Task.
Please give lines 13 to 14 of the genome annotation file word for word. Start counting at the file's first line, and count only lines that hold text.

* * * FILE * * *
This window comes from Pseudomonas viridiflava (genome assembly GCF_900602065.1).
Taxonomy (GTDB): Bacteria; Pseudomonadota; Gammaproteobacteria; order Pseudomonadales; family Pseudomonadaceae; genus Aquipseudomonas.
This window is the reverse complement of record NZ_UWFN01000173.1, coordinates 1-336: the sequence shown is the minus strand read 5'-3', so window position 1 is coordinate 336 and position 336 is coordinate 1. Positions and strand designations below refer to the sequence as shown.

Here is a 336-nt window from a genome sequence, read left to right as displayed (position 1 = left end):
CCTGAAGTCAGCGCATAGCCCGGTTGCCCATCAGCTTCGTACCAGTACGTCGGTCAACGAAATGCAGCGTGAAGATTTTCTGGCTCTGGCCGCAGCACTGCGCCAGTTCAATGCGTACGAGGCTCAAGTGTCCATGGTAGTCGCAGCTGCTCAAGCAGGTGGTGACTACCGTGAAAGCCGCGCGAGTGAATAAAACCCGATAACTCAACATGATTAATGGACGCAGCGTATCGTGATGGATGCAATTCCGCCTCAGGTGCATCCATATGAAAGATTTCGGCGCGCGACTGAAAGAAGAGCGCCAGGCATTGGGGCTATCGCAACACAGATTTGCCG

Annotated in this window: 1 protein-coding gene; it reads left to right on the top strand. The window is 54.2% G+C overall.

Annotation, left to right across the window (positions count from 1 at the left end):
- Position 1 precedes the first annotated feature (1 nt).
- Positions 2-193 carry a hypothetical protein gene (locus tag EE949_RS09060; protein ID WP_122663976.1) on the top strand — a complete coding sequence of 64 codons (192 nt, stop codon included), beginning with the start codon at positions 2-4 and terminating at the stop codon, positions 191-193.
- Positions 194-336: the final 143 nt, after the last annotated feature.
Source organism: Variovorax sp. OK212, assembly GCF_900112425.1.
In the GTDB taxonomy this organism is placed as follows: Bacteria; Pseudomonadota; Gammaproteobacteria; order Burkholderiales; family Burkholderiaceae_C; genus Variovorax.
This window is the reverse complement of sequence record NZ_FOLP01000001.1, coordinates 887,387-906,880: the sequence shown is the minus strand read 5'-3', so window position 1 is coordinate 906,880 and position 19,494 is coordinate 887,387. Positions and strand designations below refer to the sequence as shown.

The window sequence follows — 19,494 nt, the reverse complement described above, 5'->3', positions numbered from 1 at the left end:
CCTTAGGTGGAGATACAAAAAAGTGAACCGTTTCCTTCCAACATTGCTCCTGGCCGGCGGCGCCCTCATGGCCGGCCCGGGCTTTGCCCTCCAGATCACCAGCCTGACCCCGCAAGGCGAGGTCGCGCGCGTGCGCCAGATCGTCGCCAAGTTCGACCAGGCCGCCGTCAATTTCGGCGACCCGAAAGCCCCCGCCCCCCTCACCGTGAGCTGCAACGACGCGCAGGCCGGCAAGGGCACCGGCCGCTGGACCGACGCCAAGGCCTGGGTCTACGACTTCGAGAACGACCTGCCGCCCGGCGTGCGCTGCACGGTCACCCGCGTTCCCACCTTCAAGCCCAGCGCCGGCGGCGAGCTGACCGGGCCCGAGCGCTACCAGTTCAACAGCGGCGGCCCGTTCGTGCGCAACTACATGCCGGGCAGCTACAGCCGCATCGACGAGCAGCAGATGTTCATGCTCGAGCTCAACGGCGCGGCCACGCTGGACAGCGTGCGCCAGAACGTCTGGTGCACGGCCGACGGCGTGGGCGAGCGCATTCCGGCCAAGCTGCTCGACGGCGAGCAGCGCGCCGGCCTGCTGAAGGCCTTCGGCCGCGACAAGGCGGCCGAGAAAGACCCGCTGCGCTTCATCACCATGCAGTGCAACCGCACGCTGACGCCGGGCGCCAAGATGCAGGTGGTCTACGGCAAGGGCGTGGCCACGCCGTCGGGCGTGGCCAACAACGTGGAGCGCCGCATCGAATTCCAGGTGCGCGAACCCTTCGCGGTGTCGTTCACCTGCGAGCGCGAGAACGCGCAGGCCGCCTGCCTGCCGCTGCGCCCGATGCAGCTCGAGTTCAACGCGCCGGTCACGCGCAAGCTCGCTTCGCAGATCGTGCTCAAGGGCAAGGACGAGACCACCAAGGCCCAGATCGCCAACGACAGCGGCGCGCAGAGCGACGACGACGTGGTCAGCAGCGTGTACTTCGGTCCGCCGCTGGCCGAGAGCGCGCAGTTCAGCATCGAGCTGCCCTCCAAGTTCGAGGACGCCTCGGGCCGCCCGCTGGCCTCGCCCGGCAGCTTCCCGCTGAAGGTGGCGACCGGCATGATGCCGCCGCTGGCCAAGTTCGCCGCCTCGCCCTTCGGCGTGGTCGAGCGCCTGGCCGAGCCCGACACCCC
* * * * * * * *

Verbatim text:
This window is the reverse complement of sequence record NZ_FOLP01000001.1, coordinates 887,387-906,880: the sequence shown is the minus strand read 5'-3', so window position 1 is coordinate 906,880 and position 19,494 is coordinate 887,387. Positions and strand designations below refer to the sequence as shown.

The window sequence follows — 19,494 nt, the reverse complement described above, 5'->3', positions numbered from 1 at the left end: